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Labor Disputes Threaten Start of New School Year | Education News

Teachers in Columbus, Ohio, are picketing at dozens of sites across the city on Monday after voting to go on strike for the first time since 1975 as they failed to reach an agreement with the city’s board of education over the terms of their labor contract.

Citing long standing concerns over pay, classroom size, the condition of school facilities and full-time art, music and physical education teachers, among other things, 94% of Columbus Education Association members voted to back the strike on Sunday evening, making it likely that the city’s 47,000 students will be learning virtually from substitute teachers on Wednesday, the first day of the new academic year.

“CEA is committed to bargaining for the safe and welcoming, properly maintained, and fully-resourced public schools Columbus students deserve,” union leaders said in a statement Sunday night after the vote. “The bargaining team has negotiated for months in an attempt to reach an agreement, but Columbus City Schools continues to ignore the voices within our community and invest in our schools in a way that will improve learning conditions for our students.”

The decision to strike comes after union officials and board members held 22 negotiating sessions over five months.

“The decision to strike by the CEA is incredibly disappointing,” Jennifer Adair, board of education president, said during a press conference on Monday morning. “We are very saddened by this unfortunate situation our families, our communities and our children now face. We believe we offered a generous compensation package for our teachers and provisions that would positively impact their classroom and our students.”

The board of education is holding a closed-door special session Monday evening to discuss next steps, Adair said. Union officials plan to hold a rally outside.

“School does start on Wednesday, which means our children will be online learning,” she said. “We know this is absolutely not ideal but we do have an obligation as the school district to continue educating and supporting our students despite this current circumstance.”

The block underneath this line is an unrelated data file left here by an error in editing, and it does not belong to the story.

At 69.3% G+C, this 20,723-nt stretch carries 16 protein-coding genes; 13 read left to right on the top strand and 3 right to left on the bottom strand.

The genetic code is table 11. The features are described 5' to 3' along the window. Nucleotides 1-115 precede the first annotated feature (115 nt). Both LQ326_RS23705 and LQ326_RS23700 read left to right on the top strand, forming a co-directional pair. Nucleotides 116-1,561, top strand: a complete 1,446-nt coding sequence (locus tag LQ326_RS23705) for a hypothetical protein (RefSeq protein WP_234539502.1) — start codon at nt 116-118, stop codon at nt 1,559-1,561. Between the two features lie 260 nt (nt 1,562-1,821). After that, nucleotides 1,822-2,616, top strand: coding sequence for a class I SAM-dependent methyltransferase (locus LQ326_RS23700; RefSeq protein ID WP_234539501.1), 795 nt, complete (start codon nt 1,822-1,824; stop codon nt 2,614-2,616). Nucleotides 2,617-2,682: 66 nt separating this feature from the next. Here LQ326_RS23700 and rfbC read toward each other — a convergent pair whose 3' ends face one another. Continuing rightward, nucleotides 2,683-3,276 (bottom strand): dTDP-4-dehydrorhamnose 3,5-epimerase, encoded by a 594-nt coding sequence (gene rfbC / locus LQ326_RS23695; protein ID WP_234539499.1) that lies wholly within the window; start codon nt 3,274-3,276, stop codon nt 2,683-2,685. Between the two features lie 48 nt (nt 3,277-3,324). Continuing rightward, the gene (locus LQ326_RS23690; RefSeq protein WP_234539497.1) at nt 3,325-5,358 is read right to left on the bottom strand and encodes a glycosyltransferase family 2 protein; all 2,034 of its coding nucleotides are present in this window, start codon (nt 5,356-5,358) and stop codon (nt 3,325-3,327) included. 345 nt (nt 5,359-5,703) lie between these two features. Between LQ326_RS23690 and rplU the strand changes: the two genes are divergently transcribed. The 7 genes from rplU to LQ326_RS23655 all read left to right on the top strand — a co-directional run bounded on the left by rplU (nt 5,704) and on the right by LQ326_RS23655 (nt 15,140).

Columbus Mayor Andrew Ginther urged the union and board to continue negotiating, noting the harm remote learning caused during the coronavirus pandemic.

“More than anything, the pandemic has made clear the importance of having kids in the classroom,” he said. “The CEA and school district must return to the table and get our kids back in the classroom. A responsible solution is within reach, but only if negotiations restart now.”

Meanwhile, a labor dispute also threatens the start of the school year in Philadelphia, where 32BJ SEIU, a union representing roughly 2,000 employees of the Philadelphia School District, voted to authorize a strike over higher wages and better training programs.

The new academic year begins Aug. 29 for the city’s 200,000 students. The strike is set for Aug. 31, the date the current contract expires.

Officials from the union, which represents custodial workers, bus drivers, mechanics, building engineers and other trade workers, lamented over what they said were pay cuts that hadn’t been restored and weekly contributions from their wages to help keep the district afloat as it faced disruptions stemming from the coronavirus pandemic.

District officials said in a statement that they’re hopeful that they will reach a fair contract before their contracts are set to expire and negotiations are set to resume on Tuesday.

“We continue to actively participate in conversations and negotiations to secure a new contract as soon as possible, without disruption to in-person learning to begin the 2022-2023 school year,” said Larisa Shambaugh, chief talent officer for the district.

In a statement supporting the strike, Philadelphia Federation of Teachers President Jerry Jordan underscored how important the union’s work is to the daily operations of the city’s K-12 schools.

“From custodial staff to bus drivers, the members of 32BJ SEIU work tirelessly each day to keep our schools running, and they are an essential part of school communities,” he said. “They should be recognized with a contract that reflects the critical work they do each day. This includes increased pay, and it includes meeting the working conditions outlined in their proposals.”

“Quite simply,” he said, “schools cannot, and will not, operate without the hard-working members of 32BJ SEIU.”

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